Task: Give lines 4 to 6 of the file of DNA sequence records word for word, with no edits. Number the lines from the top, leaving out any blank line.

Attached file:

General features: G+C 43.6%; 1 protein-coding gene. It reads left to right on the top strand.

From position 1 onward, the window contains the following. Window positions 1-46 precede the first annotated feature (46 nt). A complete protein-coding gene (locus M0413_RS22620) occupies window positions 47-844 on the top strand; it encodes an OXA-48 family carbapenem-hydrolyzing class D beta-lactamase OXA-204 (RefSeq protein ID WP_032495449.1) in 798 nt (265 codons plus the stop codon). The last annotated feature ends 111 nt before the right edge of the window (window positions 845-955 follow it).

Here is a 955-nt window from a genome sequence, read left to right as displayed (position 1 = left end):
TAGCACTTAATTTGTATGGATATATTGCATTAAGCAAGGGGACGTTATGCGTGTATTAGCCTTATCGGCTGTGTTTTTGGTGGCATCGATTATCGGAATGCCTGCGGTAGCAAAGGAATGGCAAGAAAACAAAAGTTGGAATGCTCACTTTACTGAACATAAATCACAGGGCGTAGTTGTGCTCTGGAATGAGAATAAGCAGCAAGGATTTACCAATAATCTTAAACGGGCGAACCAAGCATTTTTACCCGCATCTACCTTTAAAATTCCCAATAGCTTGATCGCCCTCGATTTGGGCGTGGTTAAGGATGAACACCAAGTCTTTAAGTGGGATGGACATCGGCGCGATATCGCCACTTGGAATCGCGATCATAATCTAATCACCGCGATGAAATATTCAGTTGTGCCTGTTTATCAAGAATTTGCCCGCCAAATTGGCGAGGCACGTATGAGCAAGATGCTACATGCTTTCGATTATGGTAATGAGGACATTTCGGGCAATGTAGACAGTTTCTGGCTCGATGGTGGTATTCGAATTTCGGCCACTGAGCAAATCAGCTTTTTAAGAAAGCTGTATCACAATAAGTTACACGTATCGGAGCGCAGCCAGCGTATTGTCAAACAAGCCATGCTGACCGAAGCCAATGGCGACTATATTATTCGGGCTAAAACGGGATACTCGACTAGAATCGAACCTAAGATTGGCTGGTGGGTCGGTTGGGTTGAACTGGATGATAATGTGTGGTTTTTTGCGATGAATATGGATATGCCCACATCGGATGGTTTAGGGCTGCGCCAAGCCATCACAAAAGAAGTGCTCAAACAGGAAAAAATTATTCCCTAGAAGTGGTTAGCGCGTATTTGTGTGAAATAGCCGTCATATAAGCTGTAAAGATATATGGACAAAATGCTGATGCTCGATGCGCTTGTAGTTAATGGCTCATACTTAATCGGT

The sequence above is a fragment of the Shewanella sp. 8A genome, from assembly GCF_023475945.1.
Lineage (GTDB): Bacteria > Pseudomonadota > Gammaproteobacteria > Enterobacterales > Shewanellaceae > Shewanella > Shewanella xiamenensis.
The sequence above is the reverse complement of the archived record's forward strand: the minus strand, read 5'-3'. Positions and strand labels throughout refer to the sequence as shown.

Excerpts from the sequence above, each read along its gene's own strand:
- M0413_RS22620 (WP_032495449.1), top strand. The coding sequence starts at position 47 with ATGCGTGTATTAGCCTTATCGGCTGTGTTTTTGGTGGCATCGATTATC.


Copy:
TAGCACTTAATTTGTATGGATATATTGCATTAAGCAAGGGGACGTTATGCGTGTATTAGCCTTATCGGCTGTGTTTTTGGTGGCATCGATTATCGGAATGCCTGCGGTAGCAAAGGAATGGCAAGAAAACAAAAGTTGGAATGCTCACTTTACTGAACATAAATCACAGGGCGTAGTTGTGCTCTGGAATGAGAATAAGCAGCAAGGATTTACCAATAATCTTAAACGGGCGAACCAAGCATTTTTACCCGCATCTACCTTTAAAATTCCCAATAGCTTGATCGCCCTCGATTTGGGCGTGGTTAAGGATGAACACCAAGTCTTTAAGTGGGATGGACATCGGCGCGATATCGCCACTTGGAATCGCGATCATAATCTAATCACCGCGATGAAATATTCAGTTGTGCCTGTTTATCAAGAATTTGCCCGCCAAATTGGCGAGGCACGTATGAGCAAGATGCTACATGCTTTCGATTATGGTAATGAGGACATTTCGGGCAATGTAGACAGTTTCTGGCTCGATGGTGGTATTCGAATTTCGGCCACTGAGCAAATCAGCTTTTTAAGAAAGCTGTATCACAATAAGTTACACGTATCGGAGCGCAGCCAGCGTATTGTCAAACAAGCCATGCTGACCGAAGCCAATGGCGACTATATTATTCGGGCTAAAACGGGATACTCGACTAGAATCGAACCTAAGATTGGCTGGTGGGTCGGTTGGGTTGAACTGGATGATAATGTGTGGTTTTTTGCGATGAATATGGATATGCCCACATCGGATGGTTTAGGGCTGCGCCAAGCCATCACAAAAGAAGTGCTCAAACAGGAAAAAATTATTCCCTAGAAGTGGTTAGCGCGTATTTGTGTGAAATAGCCGTCATATAAGCTGTAAAGATATATGGACAAAATGCTGATGCTCGATGCGCTTGTAGTTAATGGCTCATACTTAATCGGT

The sequence above is a fragment of the Shewanella sp. 8A genome, from assembly GCF_023475945.1.
Lineage (GTDB): Bacteria > Pseudomonadota > Gammaproteobacteria > Enterobacterales > Shewanellaceae > Shewanella > Shewanella xiamenensis.